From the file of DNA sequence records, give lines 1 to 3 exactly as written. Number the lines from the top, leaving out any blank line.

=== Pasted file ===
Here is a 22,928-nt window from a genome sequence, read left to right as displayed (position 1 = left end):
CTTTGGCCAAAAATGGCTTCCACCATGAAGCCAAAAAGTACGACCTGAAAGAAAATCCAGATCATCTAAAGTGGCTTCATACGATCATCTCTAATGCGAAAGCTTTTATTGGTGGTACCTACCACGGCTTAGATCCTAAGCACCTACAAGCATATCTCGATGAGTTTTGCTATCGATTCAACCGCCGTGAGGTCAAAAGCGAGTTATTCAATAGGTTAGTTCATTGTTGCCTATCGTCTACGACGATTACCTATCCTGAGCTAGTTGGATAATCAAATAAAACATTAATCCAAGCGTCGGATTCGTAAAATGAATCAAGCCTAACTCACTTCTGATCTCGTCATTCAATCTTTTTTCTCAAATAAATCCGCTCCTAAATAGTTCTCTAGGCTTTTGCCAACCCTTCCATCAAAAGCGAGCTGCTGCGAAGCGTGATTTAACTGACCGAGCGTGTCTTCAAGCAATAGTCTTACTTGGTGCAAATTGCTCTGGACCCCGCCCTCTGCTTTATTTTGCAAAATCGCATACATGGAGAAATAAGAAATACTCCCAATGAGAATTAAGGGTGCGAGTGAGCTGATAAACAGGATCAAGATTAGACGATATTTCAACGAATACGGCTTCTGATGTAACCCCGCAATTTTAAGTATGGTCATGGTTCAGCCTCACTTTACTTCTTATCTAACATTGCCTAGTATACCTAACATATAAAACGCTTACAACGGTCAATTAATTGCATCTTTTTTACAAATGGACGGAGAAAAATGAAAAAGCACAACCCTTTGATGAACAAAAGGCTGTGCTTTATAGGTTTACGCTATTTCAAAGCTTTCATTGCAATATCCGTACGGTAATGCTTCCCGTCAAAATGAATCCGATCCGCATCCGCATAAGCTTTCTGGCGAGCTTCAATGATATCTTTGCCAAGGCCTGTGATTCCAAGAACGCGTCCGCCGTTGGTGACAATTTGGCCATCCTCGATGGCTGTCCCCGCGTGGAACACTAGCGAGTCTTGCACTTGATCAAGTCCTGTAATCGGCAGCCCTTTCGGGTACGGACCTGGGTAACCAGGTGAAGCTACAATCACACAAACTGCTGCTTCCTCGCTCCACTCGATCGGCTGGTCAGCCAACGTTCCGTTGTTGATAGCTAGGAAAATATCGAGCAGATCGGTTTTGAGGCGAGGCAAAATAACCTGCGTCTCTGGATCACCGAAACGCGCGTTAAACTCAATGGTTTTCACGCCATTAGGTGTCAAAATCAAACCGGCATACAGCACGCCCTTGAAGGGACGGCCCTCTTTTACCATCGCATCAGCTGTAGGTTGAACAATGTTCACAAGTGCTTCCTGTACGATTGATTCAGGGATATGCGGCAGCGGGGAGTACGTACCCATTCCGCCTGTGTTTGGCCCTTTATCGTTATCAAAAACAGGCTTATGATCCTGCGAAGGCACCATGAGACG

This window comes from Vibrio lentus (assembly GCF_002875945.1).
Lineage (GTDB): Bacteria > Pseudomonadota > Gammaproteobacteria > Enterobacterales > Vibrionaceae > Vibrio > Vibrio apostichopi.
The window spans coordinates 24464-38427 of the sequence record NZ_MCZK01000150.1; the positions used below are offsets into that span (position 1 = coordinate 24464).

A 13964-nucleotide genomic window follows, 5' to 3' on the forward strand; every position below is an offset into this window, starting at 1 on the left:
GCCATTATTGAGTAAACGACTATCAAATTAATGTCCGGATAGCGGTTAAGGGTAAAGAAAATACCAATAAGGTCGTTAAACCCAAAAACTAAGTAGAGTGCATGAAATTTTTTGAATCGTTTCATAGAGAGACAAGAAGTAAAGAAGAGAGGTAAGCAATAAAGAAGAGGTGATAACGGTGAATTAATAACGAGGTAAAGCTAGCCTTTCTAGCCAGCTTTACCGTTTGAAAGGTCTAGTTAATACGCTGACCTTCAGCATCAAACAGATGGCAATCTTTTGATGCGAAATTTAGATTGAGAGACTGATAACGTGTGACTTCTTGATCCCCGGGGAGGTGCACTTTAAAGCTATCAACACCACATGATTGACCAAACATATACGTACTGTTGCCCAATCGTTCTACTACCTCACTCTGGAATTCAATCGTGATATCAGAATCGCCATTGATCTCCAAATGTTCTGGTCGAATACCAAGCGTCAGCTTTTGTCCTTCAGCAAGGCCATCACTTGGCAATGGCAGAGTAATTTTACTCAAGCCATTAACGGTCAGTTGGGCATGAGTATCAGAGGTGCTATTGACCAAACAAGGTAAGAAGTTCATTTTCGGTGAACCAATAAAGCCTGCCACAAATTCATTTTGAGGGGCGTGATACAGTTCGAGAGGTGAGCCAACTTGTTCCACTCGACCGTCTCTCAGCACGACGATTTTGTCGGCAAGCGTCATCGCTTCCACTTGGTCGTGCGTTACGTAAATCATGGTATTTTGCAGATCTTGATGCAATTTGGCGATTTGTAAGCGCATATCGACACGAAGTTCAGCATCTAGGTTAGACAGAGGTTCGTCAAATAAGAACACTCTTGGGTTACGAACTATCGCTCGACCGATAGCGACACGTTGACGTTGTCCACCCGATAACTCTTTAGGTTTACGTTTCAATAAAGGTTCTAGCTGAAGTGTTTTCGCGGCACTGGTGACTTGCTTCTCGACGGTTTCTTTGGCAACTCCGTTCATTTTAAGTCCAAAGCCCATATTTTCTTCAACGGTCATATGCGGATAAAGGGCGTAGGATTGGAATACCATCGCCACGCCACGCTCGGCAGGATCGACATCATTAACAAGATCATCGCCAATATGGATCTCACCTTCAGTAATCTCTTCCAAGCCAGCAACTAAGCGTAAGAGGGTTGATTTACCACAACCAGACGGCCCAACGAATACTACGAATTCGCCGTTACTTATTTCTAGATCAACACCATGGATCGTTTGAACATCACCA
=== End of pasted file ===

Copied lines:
Here is a 22,928-nt window from a genome sequence, read left to right as displayed (position 1 = left end):
CTTTGGCCAAAAATGGCTTCCACCATGAAGCCAAAAAGTACGACCTGAAAGAAAATCCAGATCATCTAAAGTGGCTTCATACGATCATCTCTAATGCGAAAGCTTTTATTGGTGGTACCTACCACGGCTTAGATCCTAAGCACCTACAAGCATATCTCGATGAGTTTTGCTATCGATTCAACCGCCGTGAGGTCAAAAGCGAGTTATTCAATAGGTTAGTTCATTGTTGCCTATCGTCTACGACGATTACCTATCCTGAGCTAGTTGGATAATCAAATAAAACATTAATCCAAGCGTCGGATTCGTAAAATGAATCAAGCCTAACTCACTTCTGATCTCGTCATTCAATCTTTTTTCTCAAATAAATCCGCTCCTAAATAGTTCTCTAGGCTTTTGCCAACCCTTCCATCAAAAGCGAGCTGCTGCGAAGCGTGATTTAACTGACCGAGCGTGTCTTCAAGCAATAGTCTTACTTGGTGCAAATTGCTCTGGACCCCGCCCTCTGCTTTATTTTGCAAAATCGCATACATGGAGAAATAAGAAATACTCCCAATGAGAATTAAGGGTGCGAGTGAGCTGATAAACAGGATCAAGATTAGACGATATTTCAACGAATACGGCTTCTGATGTAACCCCGCAATTTTAAGTATGGTCATGGTTCAGCCTCACTTTACTTCTTATCTAACATTGCCTAGTATACCTAACATATAAAACGCTTACAACGGTCAATTAATTGCATCTTTTTTACAAATGGACGGAGAAAAATGAAAAAGCACAACCCTTTGATGAACAAAAGGCTGTGCTTTATAGGTTTACGCTATTTCAAAGCTTTCATTGCAATATCCGTACGGTAATGCTTCCCGTCAAAATGAATCCGATCCGCATCCGCATAAGCTTTCTGGCGAGCTTCAATGATATCTTTGCCAAGGCCTGTGATTCCAAGAACGCGTCCGCCGTTGGTGACAATTTGGCCATCCTCGATGGCTGTCCCCGCGTGGAACACTAGCGAGTCTTGCACTTGATCAAGTCCTGTAATCGGCAGCCCTTTCGGGTACGGACCTGGGTAACCAGGTGAAGCTACAATCACACAAACTGCTGCTTCCTCGCTCCACTCGATCGGCTGGTCAGCCAACGTTCCGTTGTTGATAGCTAGGAAAATATCGAGCAGATCGGTTTTGAGGCGAGGCAAAATAACCTGCGTCTCTGGATCACCGAAACGCGCGTTAAACTCAATGGTTTTCACGCCATTAGGTGTCAAAATCAAACCGGCATACAGCACGCCCTTGAAGGGACGGCCCTCTTTTACCATCGCATCAGCTGTAGGTTGAACAATGTTCACAAGTGCTTCCTGTACGATTGATTCAGGGATATGCGGCAGCGGGGAGTACGTACCCATTCCGCCTGTGTTTGGCCCTTTATCGTTATCAAAAACAGGCTTATGATCCTGCGAAGGCACCATGAGACG

This window comes from Vibrio lentus (assembly GCF_002875945.1).